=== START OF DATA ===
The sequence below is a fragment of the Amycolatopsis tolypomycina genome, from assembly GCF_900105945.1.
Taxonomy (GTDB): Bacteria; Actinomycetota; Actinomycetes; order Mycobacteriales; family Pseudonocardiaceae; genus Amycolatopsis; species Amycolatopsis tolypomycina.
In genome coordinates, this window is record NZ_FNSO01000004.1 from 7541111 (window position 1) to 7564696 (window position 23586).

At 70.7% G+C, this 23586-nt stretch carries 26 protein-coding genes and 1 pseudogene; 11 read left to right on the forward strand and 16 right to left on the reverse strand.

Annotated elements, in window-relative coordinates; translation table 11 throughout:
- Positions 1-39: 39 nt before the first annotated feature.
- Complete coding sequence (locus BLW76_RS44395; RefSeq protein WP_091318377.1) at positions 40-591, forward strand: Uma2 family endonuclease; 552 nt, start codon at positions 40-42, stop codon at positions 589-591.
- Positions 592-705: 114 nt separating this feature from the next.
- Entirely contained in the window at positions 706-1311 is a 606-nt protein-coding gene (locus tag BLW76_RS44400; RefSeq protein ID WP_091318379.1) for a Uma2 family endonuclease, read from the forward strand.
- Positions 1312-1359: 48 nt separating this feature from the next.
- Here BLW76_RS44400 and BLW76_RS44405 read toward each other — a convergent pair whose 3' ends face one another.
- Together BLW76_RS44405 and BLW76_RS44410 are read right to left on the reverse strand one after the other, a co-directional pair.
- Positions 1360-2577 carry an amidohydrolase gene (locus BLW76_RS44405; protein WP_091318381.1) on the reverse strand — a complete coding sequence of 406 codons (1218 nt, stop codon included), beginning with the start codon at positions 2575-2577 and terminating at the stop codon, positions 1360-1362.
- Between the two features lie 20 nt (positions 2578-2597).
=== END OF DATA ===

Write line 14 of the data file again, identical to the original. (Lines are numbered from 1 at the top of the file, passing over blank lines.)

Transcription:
- Between the two features lie 20 nt (positions 2578-2597).